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Volume 20 No. 42


Powdr Enterprises, the sponsorship and events division of the resort company Powdr, has acquired “World of Adventure Sports,” a TV series created by 360 Ventures that tells the stories of climbers, skiers, off-road racers and other risk-takers and their sports.

Sources valued the deal in the low seven figures.

In addition to acquiring the show, Powdr Enterprises signed a new TV agreement with NBC Sports Network that will give “World of Adventure Sports Presented by GoPro” six hours of programming on NBC in 2014 and eight hours of programming in 2015 and 2016. It is a time-buy deal that allows Powdr to have control over 20 commercial units an hour.

Powdr Enterprises President Wade Martin, who joined the company earlier this year, plans to use “World of Adventure Sports” as both a marketing and sales vehicle for Powdr’s nine resorts. The show will feature the resorts in much of its programming, and Powdr Enterprises plans to package “World of Adventure Sports” commercial inventory on NBC with official sponsorships of Powdr that provide category exclusivity at each of Powdr’s resorts, which include Park City Mountain, Copper Mountain and Killington.

“This (‘World of Adventure Sports’ series) helps us nationalize our offering for brands and promote our businesses and properties,” Martin said. “Now as we go into the marketplace and actively seek four to five founding partners, the opportunity moves from a multiresort offering to a property offering that includes our resorts, our TV programming, events at resorts and our digital platform.”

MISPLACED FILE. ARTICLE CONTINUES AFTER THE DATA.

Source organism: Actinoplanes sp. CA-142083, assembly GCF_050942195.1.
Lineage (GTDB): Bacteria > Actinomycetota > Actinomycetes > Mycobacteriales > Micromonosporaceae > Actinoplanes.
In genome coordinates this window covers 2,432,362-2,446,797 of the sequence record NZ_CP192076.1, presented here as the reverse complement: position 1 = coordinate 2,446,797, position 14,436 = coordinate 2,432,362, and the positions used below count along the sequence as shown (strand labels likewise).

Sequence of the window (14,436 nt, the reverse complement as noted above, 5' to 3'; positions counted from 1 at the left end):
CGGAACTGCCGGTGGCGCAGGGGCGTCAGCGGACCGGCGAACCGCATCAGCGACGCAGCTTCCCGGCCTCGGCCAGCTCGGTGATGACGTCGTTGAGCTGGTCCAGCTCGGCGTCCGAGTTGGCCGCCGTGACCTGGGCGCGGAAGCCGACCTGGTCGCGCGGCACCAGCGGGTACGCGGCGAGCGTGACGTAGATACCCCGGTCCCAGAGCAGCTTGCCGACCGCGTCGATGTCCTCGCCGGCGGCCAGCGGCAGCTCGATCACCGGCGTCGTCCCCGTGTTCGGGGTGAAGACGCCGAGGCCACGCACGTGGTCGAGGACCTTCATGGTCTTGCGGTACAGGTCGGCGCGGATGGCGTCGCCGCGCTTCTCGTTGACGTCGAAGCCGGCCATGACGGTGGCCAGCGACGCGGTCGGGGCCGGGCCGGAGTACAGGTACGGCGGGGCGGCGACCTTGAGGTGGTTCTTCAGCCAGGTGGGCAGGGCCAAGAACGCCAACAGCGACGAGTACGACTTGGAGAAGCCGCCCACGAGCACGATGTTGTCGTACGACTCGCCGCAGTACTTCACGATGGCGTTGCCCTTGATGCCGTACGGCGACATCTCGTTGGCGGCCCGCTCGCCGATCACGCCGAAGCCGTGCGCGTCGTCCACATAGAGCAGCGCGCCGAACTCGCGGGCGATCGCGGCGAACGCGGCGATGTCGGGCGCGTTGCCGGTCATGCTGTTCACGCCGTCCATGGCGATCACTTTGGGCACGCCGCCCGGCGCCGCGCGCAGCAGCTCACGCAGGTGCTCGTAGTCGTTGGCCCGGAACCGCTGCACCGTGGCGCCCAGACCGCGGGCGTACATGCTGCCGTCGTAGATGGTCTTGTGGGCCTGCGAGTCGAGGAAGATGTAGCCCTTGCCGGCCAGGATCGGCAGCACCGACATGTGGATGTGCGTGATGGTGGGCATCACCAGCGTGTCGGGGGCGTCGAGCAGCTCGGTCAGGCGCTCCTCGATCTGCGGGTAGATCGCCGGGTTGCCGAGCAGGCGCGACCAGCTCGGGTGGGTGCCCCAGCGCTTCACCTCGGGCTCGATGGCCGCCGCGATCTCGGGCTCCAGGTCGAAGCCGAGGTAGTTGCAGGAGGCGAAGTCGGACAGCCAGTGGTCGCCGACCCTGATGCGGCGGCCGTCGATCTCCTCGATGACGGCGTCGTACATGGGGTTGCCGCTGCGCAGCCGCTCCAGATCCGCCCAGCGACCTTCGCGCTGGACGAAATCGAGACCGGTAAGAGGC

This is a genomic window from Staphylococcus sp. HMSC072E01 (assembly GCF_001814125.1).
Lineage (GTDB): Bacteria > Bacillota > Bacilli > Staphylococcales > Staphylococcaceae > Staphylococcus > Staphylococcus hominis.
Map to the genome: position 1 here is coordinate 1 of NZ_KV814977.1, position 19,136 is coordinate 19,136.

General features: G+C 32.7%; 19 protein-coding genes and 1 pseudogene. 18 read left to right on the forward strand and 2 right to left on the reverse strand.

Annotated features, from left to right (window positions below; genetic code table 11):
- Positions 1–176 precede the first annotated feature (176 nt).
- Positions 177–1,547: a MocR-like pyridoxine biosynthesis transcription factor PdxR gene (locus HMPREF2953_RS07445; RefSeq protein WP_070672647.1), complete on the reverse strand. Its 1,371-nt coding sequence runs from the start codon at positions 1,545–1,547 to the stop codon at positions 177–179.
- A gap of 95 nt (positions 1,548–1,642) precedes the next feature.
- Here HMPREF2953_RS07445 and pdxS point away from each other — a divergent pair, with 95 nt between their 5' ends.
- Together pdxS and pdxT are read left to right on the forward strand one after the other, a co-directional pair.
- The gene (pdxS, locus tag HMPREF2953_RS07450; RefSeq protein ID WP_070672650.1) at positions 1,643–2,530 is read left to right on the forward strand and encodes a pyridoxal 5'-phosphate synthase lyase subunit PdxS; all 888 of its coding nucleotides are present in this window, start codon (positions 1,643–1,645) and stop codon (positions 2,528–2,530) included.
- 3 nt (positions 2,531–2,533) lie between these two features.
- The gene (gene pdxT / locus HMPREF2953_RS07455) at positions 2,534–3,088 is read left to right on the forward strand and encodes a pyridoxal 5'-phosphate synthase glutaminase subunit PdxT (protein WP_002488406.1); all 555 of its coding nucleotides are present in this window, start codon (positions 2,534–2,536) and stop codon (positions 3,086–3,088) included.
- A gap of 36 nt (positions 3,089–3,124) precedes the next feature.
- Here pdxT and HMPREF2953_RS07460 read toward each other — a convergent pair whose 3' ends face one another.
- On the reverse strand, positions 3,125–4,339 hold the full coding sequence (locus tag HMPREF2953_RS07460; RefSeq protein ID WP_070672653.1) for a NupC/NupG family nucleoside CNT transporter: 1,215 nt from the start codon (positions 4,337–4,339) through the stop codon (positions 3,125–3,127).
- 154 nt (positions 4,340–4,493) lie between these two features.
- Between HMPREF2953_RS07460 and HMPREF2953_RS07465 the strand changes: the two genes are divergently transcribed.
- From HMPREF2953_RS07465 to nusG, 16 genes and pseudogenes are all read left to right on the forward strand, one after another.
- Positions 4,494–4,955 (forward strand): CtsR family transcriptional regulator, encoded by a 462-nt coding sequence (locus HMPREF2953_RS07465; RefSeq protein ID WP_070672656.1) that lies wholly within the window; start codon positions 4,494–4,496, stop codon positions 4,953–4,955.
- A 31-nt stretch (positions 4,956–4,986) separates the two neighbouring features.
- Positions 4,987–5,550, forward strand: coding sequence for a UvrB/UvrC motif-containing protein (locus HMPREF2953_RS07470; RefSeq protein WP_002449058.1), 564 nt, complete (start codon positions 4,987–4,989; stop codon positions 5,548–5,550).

In addition to the time on NBC, “World of Adventure Sports” will have 240 hours of programming on Outside Television, Powdr’s 2-year-old network that is in 40 million homes.

Powdr Enterprises hopes to find four to five sponsors of the series and its resorts. It has priced the sponsorships in the $1 million to $2 million range annually and is focused on filling the beer, beverage, snack food, automotive and outerwear categories.

“This is not an offering for 100 brands,” Martin said, “but for the 30 or so brands that live in this space, it makes a lot of sense.”

Martin first worked with “World of Adventure Sports” when he was president of NBC’s action sports group, Alli Sports. “World of Adventure Sports” was one of five properties for which Alli sold sponsorships and handled TV distribution. He approached the series’ founder, 360 Ventures, about buying “World of Adventure Sports” last summer and closed the deal this fall.

The new, Powdr-owned “World of Adventure Sports” will launch in March. GoPro will continue to be its presenting sponsor.

The UFC will launch a new, subscription-based digital network next month that will include an expanded menu of live “Fight Night” cards from outside North America, as well as live, behind-the-scenes programming from all its events and on-demand availability of original “The Ultimate Fighter” shows developed abroad.

The as-yet-unnamed network’s first scheduled live event is a “Fight Night” card set for Jan. 4 in Singapore headlined by fourth-ranked welterweight Jake Ellenberger against former Strikeforce champion Tarec Saffiedine. Another already on tap is a March 8 card from London topped by Alexander Gustafsson, the No. 1 contender at light heavyweight, against unbeaten Jimi Manuwa.

The network, which will reside on its own URL, was driven by the UFC’s rapid overseas expansion. The promoter expects to add 16 to 20 events in Europe, Asia, Africa and Latin America to its schedule this year. Some of those will air as part of its deal with Fox, but at least a dozen will land on the new digital network.